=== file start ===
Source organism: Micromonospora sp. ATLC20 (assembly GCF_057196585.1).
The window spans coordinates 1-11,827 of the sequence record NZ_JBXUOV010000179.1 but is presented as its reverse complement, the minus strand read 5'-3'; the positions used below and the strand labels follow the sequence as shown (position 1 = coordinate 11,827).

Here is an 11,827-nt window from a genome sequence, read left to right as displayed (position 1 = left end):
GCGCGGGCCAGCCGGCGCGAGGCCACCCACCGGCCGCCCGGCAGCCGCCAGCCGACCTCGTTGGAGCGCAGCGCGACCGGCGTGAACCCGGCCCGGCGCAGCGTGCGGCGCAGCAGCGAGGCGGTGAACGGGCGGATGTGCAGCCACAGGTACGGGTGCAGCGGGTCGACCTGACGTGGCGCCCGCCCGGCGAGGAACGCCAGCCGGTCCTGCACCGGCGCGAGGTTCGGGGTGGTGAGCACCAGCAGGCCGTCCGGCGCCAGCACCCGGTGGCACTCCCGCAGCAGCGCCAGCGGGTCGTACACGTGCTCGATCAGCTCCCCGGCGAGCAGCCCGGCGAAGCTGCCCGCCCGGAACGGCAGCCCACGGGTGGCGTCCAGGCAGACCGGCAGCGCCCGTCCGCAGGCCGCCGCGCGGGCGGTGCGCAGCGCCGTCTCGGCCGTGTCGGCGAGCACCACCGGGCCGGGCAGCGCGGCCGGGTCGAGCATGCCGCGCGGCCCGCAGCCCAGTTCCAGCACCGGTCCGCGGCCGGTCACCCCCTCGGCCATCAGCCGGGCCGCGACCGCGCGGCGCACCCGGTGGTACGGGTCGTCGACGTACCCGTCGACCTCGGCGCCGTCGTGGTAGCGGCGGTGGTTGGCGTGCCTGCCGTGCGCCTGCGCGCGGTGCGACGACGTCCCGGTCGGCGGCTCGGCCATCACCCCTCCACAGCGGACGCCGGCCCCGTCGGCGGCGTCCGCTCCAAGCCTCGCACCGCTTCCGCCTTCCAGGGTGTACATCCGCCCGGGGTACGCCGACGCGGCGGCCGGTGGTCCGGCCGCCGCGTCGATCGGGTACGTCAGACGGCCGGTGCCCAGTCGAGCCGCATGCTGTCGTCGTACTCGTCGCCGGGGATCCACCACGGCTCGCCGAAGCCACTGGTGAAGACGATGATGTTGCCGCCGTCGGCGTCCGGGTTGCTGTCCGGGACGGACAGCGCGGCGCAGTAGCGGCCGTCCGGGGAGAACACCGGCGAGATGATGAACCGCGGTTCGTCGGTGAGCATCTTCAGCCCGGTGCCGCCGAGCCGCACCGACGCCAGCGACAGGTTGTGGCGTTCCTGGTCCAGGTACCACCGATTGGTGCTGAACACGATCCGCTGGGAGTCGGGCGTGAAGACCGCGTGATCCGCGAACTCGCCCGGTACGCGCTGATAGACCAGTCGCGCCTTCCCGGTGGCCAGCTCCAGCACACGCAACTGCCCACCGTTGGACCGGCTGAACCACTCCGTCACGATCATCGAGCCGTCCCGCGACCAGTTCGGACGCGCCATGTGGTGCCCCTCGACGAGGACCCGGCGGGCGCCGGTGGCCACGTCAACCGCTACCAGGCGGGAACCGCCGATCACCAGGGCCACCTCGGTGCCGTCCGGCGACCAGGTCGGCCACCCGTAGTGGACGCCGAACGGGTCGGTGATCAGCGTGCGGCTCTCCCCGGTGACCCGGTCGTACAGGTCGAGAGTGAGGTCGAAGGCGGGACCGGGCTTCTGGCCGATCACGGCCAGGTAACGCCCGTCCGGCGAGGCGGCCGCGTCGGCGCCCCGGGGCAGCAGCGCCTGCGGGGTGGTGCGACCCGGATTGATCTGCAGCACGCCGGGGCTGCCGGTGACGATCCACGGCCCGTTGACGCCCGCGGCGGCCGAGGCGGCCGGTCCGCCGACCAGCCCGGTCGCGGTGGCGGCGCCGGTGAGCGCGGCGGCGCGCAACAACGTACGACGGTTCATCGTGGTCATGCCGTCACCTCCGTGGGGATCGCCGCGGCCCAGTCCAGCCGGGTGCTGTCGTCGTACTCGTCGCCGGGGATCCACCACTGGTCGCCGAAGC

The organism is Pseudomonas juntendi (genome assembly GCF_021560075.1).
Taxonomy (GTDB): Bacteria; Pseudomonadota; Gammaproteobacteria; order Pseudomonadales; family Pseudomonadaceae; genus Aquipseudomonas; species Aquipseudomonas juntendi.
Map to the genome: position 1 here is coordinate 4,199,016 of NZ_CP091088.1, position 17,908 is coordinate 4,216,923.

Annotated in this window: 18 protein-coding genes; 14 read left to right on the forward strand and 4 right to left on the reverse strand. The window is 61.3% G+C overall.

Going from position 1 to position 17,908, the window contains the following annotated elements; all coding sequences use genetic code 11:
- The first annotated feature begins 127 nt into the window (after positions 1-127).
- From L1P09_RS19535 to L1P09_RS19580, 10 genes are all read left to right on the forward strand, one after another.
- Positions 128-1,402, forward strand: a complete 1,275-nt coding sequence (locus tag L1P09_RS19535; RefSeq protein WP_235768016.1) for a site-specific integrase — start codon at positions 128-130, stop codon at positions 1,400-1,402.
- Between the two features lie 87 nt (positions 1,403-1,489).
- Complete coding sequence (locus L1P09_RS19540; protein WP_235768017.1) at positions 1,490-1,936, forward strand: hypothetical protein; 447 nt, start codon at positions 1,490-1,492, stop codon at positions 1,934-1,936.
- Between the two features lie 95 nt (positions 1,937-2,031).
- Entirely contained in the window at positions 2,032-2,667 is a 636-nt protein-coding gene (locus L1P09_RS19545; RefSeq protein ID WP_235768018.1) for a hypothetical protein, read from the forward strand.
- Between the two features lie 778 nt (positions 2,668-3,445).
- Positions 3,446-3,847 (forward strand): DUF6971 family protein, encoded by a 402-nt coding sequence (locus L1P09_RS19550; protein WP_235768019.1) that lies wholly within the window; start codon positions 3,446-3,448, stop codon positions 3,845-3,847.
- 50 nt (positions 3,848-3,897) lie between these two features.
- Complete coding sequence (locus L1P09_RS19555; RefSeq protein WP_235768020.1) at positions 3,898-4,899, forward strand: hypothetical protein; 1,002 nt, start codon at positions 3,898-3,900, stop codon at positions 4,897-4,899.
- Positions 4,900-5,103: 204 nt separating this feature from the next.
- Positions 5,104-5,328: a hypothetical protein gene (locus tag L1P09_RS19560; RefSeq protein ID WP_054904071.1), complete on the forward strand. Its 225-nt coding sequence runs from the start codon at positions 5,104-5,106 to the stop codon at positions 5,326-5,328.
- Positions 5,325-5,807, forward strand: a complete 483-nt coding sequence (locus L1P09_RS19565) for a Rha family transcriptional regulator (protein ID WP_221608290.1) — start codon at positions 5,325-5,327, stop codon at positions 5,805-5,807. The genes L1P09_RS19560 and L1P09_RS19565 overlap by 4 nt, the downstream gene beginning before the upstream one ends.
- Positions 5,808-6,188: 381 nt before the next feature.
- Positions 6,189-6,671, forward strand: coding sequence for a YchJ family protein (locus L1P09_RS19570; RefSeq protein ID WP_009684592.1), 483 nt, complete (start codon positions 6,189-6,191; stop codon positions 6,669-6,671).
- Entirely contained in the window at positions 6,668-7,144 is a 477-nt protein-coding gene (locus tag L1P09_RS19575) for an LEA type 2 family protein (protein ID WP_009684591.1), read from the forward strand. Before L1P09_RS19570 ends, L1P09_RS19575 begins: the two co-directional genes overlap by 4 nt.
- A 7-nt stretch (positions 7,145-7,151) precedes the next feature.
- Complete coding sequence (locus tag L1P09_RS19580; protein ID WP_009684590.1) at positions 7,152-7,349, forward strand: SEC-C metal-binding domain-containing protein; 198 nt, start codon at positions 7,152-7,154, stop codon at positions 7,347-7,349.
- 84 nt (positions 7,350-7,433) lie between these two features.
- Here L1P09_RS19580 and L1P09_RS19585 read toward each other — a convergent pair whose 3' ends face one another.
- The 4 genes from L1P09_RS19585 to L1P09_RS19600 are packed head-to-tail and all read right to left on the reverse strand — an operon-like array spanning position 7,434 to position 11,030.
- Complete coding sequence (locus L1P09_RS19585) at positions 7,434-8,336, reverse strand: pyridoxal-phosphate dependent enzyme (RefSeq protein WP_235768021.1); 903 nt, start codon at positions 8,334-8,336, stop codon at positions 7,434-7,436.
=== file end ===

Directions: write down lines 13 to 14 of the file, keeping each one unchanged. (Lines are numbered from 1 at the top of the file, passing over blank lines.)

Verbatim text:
- Between the two features lie 87 nt (positions 1,403-1,489).
- Complete coding sequence (locus L1P09_RS19540; protein WP_235768017.1) at positions 1,490-1,936, forward strand: hypothetical protein; 447 nt, start codon at positions 1,490-1,492, stop codon at positions 1,934-1,936.